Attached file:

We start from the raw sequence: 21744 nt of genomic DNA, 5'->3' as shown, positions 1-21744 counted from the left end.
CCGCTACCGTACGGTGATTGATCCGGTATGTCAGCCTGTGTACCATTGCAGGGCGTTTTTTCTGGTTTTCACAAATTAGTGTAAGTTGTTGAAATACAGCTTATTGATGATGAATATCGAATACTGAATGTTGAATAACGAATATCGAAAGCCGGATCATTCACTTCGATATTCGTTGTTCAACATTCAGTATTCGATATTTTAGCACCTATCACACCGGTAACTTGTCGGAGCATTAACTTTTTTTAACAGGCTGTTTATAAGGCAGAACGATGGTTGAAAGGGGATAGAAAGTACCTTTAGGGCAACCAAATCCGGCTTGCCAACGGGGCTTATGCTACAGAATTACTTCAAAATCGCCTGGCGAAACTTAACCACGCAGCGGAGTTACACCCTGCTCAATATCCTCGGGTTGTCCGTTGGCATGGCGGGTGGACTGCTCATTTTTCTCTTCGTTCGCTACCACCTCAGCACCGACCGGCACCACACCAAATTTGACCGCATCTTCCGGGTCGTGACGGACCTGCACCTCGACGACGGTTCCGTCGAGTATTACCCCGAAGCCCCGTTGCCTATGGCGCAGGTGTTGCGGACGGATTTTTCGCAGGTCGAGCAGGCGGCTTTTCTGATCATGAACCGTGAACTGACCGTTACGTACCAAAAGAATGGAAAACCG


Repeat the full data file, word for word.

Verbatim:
We start from the raw sequence: 21744 nt of genomic DNA, 5'->3' as shown, positions 1-21744 counted from the left end.
CCGCTACCGTACGGTGATTGATCCGGTATGTCAGCCTGTGTACCATTGCAGGGCGTTTTTTCTGGTTTTCACAAATTAGTGTAAGTTGTTGAAATACAGCTTATTGATGATGAATATCGAATACTGAATGTTGAATAACGAATATCGAAAGCCGGATCATTCACTTCGATATTCGTTGTTCAACATTCAGTATTCGATATTTTAGCACCTATCACACCGGTAACTTGTCGGAGCATTAACTTTTTTTAACAGGCTGTTTATAAGGCAGAACGATGGTTGAAAGGGGATAGAAAGTACCTTTAGGGCAACCAAATCCGGCTTGCCAACGGGGCTTATGCTACAGAATTACTTCAAAATCGCCTGGCGAAACTTAACCACGCAGCGGAGTTACACCCTGCTCAATATCCTCGGGTTGTCCGTTGGCATGGCGGGTGGACTGCTCATTTTTCTCTTCGTTCGCTACCACCTCAGCACCGACCGGCACCACACCAAATTTGACCGCATCTTCCGGGTCGTGACGGACCTGCACCTCGACGACGGTTCCGTCGAGTATTACCCCGAAGCCCCGTTGCCTATGGCGCAGGTGTTGCGGACGGATTTTTCGCAGGTCGAGCAGGCGGCTTTTCTGATCATGAACCGTGAACTGACCGTTACGTACCAAAAGAATGGAAAACCG